The response to this shortage of professors has been a policy of granting honorary professorships. The title of honorary professor allows professionals without teaching or research experience to serve as professors. Unfortunately, those who take advantage of these opportunities are typically public officials and politicians, and not trained researchers or scientists working outside universities.
Meanwhile, thousands of lecturers who have served their universities for decades, teaching ever more classes and students, have limited opportunities to read and conduct research, and have difficulties advancing their careers.
Today, the 21 largest universities in Indonesia have the status of autonomous legal entities. Yet, autonomy now has a different interpretation to how it was envisioned by the nation’s founders.
‘Autonomy’ in current higher education policies requires universities to be financially independent, which allows the state to save money on education subsidies. As a result, universities depend heavily on student tuition fees, which contribute around 70-80 % of revenue. Universities fund lecturers from their own pockets, with a decreasing number of positions funded by government. This funding model negatively affects the staff to student ratio, leading to weaker learning outcomes.
While universities are happy to accept fees from students, there is a notable absence of collaboration with industry. ‘Triple helix’ innovation partnerships with industry, government, and other important community stakeholders are rare. Instead, industry and state-owned enterprises establish their own universities. Higher education, it seems, is now viewed as a commercial investment, accompanied by aggressive advertising campaigns targeting prospective students.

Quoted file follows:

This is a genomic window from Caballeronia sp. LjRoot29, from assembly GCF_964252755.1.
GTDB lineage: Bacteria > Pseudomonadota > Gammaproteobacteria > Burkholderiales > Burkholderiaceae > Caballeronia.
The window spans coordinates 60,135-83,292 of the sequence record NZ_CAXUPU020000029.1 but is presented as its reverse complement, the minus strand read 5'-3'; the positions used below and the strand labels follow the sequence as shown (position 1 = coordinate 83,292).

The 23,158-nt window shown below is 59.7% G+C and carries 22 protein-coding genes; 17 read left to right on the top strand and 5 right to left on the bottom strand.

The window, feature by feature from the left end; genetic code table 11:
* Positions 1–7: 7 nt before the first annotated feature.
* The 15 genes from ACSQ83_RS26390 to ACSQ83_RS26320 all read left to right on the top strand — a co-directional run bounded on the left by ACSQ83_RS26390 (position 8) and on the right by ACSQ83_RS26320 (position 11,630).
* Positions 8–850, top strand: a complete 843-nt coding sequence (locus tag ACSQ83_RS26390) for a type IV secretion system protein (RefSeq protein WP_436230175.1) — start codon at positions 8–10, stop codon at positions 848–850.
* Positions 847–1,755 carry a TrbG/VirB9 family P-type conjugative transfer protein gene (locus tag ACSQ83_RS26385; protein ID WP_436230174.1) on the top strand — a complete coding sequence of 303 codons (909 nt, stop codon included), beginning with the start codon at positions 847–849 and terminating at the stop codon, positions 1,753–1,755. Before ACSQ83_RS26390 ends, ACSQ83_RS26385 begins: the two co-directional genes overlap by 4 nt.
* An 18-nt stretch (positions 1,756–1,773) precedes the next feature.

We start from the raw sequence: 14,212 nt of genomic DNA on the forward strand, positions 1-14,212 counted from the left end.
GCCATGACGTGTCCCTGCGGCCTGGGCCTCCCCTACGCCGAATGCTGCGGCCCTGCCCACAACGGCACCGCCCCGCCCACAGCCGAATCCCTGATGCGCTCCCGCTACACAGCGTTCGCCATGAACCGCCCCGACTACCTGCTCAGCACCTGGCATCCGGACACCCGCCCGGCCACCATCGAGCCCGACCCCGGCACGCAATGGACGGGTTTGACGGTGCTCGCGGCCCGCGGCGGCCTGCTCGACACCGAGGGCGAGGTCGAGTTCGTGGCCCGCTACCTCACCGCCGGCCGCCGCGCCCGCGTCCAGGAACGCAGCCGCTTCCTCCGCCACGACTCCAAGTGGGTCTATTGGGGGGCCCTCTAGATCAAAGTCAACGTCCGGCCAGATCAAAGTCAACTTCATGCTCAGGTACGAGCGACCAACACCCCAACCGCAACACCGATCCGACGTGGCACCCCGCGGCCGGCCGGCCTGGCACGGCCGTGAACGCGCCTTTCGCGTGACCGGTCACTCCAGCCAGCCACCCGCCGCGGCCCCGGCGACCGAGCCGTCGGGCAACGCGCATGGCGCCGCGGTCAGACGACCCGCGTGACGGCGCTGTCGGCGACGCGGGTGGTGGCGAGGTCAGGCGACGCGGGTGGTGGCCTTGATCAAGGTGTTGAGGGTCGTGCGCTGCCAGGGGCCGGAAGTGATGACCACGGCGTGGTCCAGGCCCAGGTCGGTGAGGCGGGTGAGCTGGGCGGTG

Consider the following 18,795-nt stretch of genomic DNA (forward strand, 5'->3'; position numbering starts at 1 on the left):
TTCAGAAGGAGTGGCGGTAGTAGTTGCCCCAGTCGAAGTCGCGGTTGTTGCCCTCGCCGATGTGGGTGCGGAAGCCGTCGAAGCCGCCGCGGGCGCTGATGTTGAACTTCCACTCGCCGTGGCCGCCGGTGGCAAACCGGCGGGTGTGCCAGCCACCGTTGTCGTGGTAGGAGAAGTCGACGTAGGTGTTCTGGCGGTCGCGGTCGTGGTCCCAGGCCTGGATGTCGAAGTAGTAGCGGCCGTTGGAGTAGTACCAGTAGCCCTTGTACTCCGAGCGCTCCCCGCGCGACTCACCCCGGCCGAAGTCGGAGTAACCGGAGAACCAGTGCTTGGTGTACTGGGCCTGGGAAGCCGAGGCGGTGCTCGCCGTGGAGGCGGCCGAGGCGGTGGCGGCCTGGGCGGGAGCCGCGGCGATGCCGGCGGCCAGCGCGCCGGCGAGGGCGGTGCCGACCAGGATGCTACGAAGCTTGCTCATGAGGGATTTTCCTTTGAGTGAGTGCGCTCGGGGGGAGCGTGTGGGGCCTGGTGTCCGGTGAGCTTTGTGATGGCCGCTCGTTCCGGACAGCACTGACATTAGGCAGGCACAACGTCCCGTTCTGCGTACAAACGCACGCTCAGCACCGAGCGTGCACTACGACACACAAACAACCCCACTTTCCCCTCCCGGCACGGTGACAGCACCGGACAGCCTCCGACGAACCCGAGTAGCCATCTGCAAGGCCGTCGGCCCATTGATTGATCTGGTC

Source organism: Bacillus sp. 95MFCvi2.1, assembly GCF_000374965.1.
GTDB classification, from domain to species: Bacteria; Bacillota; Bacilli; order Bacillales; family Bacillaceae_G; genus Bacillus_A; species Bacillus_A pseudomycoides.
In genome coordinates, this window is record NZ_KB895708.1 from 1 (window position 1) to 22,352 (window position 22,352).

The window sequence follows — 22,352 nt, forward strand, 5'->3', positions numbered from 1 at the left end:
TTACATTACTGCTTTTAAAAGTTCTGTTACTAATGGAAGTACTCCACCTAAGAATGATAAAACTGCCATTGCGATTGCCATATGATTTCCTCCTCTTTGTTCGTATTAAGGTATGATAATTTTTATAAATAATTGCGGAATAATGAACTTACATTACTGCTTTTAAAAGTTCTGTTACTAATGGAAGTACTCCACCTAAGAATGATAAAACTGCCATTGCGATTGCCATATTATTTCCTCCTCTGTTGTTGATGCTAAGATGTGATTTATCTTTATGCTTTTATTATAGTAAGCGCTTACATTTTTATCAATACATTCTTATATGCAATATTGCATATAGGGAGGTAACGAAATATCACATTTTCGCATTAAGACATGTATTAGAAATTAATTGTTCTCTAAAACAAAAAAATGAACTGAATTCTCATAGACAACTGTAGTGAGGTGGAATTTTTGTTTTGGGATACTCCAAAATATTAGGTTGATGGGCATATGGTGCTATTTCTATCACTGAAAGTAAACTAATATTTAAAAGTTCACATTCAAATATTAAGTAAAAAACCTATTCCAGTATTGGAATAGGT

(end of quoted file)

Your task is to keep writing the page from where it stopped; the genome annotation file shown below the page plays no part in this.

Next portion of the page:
Time for reform
Indonesian universities have lost their way.
Most, including those with autonomy status, are teaching universities with a tuition business model. Meanwhile, the government wants them to be world-class research universities with rankings to match but does little to make that possible. The ministry enters into performance contracts with rectors, who push ambitious targets onto the deans, who pressure lecturers to teach an ever-increasing number of students. At the same time, these same academics are expected to produce international publications on par with countries where research is properly managed and resourced.
The result is that researchers in Indonesia are alienated from their work because they lack academic freedom and are bound to the administrative directions of government, leaving them with little time or funding to carry out research.
One has to question how this obsession with journal article publications is serving the nation? Is there a correlation between publications and social progress or a culture of innovation? Apparently not – Indonesia still face continuing problems of corruption, crime, climate change, and wars of identity politics among the political elite.
Higher education in Indonesia is in need of a total reset so it can engage the scientific community and respond to the future needs of our society.
An earlier version of this article was published in Kompas on 13 April 2023.